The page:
Acute myeloid leukemia (AML) in adults has a 20% 5-year disease-free survival despite treatment with aggressive cytotoxic chemotherapy. Previous work from our laboratory demonstrated that the majority of patients with acute lymphoid and myeloid leukemia overexpress CREB in the bone marrow. CREB overexpression is associated with poor initial outcome of clinical disease in AML patients. CREB is a transcription factor that functions in glucose homeostasis, growth-factor-dependent cell survival, and memory. Signaling by hematopoietic growth factors, such as GM-CSF, results in activation of CREB and up-regulation of CREB target genes. To study its role in hematopoiesis, we overexpressed CREB in leukemia cell lines and in mice. CREB overexpression resulted in increased survival and proliferation of myeloid cells and blast-transformation of bone marrow progenitor cells from transgenic mice expressing CREB in the myeloid lineage. CREB transgenic mice also develop myeloproliferative disease after 1 year. Thus, CREB acts as a protooncogene to regulate hematopoiesis and contributes to the leukemia phenotype. Our results suggest that CREB-dependent pathways may serve as targets for directed therapies in leukemia in the future.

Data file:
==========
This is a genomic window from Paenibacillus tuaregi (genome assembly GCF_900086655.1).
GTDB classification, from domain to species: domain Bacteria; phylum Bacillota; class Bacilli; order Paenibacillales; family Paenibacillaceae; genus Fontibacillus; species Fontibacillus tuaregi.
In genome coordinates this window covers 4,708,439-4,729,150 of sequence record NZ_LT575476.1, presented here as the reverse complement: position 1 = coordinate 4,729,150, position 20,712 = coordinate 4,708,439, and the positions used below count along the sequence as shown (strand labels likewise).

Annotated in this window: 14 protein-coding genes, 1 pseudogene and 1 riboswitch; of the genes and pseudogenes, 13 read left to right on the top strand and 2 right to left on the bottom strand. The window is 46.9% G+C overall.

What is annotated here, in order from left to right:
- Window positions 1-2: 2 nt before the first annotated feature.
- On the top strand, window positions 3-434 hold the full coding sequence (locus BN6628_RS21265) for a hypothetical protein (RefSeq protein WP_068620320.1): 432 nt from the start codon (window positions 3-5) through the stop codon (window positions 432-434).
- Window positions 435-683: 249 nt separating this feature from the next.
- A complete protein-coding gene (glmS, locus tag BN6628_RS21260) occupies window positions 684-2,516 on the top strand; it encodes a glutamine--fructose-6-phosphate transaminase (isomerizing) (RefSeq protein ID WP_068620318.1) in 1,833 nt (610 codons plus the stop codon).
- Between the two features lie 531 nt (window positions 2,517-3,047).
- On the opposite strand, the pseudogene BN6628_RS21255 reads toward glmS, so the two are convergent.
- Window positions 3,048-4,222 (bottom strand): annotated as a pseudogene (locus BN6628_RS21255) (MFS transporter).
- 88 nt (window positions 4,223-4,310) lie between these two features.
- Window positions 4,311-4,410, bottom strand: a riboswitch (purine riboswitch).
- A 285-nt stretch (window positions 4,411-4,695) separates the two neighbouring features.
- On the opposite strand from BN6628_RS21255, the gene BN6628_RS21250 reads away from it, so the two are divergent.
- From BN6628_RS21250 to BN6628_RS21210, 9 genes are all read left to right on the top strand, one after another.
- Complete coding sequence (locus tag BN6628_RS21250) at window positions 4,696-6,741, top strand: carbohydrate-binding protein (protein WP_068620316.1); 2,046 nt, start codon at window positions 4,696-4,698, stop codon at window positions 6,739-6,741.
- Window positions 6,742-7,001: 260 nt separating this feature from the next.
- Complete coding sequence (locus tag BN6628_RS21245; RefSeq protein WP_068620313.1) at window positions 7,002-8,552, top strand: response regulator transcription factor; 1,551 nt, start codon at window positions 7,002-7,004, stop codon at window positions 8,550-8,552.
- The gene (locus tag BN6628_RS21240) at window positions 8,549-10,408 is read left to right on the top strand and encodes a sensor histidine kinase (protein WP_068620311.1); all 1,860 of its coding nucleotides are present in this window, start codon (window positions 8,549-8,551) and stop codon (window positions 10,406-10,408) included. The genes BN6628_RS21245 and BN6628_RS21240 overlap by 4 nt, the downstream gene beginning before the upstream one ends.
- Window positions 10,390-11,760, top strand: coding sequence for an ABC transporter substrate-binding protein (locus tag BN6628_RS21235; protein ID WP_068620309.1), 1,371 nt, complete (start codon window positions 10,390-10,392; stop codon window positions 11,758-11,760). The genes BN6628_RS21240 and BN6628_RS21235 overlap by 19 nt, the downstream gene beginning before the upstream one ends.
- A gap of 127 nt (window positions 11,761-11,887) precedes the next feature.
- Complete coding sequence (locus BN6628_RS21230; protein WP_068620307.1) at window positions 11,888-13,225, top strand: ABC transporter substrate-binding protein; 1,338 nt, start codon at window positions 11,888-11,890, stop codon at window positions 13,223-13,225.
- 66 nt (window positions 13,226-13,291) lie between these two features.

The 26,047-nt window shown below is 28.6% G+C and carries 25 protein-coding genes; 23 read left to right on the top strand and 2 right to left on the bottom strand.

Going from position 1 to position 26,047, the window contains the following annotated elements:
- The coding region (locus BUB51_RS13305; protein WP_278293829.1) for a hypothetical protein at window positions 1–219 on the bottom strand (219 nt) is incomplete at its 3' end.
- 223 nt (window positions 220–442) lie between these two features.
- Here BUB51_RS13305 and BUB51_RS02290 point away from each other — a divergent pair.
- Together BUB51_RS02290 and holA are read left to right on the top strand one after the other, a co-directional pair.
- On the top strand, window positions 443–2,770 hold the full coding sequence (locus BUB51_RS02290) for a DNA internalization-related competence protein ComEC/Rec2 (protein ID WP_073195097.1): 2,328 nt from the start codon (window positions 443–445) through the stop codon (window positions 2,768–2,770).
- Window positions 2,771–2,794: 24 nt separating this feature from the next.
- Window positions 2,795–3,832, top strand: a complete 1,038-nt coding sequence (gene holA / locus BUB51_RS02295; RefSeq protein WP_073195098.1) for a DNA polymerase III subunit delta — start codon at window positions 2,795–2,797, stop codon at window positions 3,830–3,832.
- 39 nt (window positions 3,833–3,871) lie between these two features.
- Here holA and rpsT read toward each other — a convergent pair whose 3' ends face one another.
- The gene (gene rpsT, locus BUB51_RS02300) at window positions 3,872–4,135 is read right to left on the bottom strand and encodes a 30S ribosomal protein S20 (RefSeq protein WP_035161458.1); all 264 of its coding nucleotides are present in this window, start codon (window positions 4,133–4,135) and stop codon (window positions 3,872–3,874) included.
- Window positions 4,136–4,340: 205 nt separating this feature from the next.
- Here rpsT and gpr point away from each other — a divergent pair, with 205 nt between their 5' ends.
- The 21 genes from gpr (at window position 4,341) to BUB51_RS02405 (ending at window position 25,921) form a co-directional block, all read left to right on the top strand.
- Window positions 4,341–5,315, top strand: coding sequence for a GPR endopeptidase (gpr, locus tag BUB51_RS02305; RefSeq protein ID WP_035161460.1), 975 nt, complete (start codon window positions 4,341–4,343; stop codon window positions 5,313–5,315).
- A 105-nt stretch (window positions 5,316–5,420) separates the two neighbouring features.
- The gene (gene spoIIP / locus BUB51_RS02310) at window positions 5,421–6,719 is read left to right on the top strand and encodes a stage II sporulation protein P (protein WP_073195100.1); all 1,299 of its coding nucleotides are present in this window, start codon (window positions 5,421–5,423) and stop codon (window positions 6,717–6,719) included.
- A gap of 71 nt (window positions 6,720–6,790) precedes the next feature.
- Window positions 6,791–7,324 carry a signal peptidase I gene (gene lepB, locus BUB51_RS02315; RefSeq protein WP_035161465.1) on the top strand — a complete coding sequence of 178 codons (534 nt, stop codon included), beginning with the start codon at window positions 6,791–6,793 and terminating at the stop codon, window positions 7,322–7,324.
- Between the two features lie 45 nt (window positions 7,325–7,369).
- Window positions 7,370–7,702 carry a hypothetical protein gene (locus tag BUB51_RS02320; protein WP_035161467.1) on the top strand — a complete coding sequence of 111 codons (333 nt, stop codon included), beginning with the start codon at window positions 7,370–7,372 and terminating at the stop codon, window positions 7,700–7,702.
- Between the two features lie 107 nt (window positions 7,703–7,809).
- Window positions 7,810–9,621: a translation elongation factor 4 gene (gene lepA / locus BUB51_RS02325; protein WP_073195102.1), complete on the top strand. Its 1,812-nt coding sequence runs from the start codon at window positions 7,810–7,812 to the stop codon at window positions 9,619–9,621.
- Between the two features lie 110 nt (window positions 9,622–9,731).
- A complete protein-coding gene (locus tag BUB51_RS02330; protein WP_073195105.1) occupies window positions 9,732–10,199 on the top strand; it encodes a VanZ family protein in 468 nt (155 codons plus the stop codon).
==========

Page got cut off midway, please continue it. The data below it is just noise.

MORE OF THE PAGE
(c) 2005 American Cancer Society.